In one embodiment, the monitor executes a probe to determine the response time of the one or more network services. In another embodiment, the monitor selects a probe for execution based upon a type of a network service. In still another embodiment, the monitor executes multiple probes, each probe determining the response time of a single network service. In yet another embodiment, the monitor executes multiple probes, each probe determining the response time of a single type of network service.

In some embodiments, the determined response time comprises a round-trip time between the one or more network services and the monitor. In other embodiments, the determined response time comprises a time needed for a probe, associated with both the monitor and the network service, to request and receive data from a network service. In still other embodiments, the response time is determined for responses by the one or more network services to requests of one of the following types: ping, transport control protocol (tcp), tcp extended content verification, hypertext transfer protocol (http), http extended content verification, hypertext transfer protocol secure (https), https extended content verification, user datagram protocol, domain name service, and file transfer protocol.

In some embodiments, the monitor executes a protocol-specific probe. In one of these embodiments, the protocol-specific probe determines a response time to receive content of a particular type, or for receiving content sent in conformance with a particular protocol, from a network service. In another of these embodiments, for example, a probe may transmit a request (such as a test page request) to verify the receipt of an expected type of content (such as HTTP), or an expected quantity of content, in addition to determining the time a network service takes to respond to a request.

In some embodiments, the monitor updates, at predetermined intervals, the determined response time of the one or more network services responding to requests. In one of these embodiments, updating the determined response time improves the accuracy of an average of multiple response times. In another of these embodiments, updating the response time enables the monitor to determine whether the network service remains available to respond to requests.

The monitor establishes an average response time based on the determined response time for each of the one or more network services (step 504). In one embodiment, the monitor determines the average response time by averaging together the determined response times of multiple network services on a server. In another embodiment, the monitor determines the average response time using determined response times of multiple network services provided by multiple servers.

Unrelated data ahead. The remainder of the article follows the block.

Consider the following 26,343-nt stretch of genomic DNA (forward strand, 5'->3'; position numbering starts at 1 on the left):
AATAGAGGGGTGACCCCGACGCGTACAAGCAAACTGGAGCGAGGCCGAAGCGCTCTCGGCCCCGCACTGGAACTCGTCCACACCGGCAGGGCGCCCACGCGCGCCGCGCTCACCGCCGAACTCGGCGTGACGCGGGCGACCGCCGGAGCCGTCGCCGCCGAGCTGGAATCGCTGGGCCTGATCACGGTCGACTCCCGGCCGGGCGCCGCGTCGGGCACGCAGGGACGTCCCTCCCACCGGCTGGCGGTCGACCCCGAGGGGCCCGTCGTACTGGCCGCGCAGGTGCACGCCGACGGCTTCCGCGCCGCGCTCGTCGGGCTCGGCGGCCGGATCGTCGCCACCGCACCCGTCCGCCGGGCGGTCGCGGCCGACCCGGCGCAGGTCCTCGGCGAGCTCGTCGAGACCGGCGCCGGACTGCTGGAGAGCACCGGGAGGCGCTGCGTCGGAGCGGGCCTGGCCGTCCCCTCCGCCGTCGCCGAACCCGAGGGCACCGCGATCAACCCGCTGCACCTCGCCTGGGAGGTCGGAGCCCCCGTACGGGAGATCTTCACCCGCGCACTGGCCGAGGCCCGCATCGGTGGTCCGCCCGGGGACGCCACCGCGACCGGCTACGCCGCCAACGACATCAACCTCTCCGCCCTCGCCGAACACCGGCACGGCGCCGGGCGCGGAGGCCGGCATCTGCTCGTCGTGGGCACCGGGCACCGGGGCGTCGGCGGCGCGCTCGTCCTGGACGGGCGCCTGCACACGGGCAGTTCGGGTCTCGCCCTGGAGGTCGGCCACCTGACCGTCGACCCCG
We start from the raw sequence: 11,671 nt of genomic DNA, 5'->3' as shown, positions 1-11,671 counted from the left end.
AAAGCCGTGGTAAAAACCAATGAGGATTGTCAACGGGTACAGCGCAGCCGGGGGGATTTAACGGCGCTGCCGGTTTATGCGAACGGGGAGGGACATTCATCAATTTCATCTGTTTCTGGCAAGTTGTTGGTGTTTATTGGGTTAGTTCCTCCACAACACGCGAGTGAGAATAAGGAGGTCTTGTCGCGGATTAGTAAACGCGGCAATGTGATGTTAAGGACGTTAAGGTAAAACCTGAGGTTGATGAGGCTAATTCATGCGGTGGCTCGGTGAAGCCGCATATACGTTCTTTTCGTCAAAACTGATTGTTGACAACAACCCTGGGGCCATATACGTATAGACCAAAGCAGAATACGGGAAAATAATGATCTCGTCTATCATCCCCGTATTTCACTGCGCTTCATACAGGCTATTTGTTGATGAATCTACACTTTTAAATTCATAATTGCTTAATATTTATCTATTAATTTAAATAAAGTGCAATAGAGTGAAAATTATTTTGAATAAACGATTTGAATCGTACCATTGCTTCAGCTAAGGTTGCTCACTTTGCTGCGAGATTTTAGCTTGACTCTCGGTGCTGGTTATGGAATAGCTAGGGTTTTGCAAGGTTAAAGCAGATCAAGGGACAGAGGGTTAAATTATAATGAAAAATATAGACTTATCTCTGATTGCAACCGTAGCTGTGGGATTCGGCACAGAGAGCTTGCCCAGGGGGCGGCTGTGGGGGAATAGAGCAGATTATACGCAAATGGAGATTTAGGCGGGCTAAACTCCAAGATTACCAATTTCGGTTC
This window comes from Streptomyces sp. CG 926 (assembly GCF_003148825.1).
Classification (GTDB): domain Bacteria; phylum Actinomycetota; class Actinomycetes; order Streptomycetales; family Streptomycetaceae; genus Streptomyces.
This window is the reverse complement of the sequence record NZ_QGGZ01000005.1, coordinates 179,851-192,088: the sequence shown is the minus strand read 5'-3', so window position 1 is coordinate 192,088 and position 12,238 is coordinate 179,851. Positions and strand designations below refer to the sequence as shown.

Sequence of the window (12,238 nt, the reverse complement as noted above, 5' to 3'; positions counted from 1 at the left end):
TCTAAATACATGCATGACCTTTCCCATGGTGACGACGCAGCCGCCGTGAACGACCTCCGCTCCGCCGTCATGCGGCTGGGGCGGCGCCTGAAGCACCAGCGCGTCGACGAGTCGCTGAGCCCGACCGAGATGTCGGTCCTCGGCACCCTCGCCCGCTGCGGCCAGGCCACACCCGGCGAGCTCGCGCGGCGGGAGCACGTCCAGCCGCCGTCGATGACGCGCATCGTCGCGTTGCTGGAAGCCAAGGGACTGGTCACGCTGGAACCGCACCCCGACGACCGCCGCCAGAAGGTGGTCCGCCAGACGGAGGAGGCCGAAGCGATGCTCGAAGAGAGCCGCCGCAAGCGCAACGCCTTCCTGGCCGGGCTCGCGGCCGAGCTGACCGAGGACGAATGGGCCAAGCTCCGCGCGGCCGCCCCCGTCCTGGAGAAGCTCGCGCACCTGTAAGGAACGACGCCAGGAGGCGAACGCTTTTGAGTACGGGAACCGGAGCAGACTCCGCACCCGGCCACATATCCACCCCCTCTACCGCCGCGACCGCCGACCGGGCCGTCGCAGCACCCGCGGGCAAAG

In one embodiment, the monitor averages together the response times received from the one or more probes associated with the monitor and with one or more network services. In another embodiment, the one or more probes provide the monitor with a plurality of response times determined for one or more network services, and the monitor averages the plurality of response times together to determine the response time for the one or more network services. For example, in one embodiment, the monitor 410 b executes probe 420A′ a plurality of times for network service 270A, the number of times in the plurality predetermined by a user, and the monitor 410 b receives a plurality of response times based on the multiple executions of the probe 420A′. The monitor 410 b averages together the plurality of response times received and uses the resulting average as the determined response time for network service 270A.

In another embodiment, the monitor 410 c receives a first plurality of response times from probe 420B′ and a second plurality of response times from probe 420N′. The monitor 410 n generates a first average for the first plurality to determine a response time for service 270B, generates a second average for the second plurality to determine a response time for service 270N, and averages together the first average and the second average to determine the established average response time of the one or more network services.

In still another embodiment, to determine the established average response time, the monitor 410 n averages together the first plurality of response times received from probe 420B′ with the second plurality of response times received from probe 420N′. In yet another embodiment, a user of the monitor 410 specifies how the monitor 410 determines established response times. In one embodiment, the monitor 410 determines an initial established average response time during a learning period and periodically updates the initial established average response time dynamically after determining the initial established average response time.

In some embodiments, the monitor updates, at predetermined intervals, the established average response time. In one of these embodiments, where a determined response time of one or more network services varies over a period of time, updating the determined response time improves the accuracy of the average of multiple response times. In another of these embodiments, when updating an established average response time based on the response times of one or more network services, the monitor excludes from the average the response time of any unavailable network services.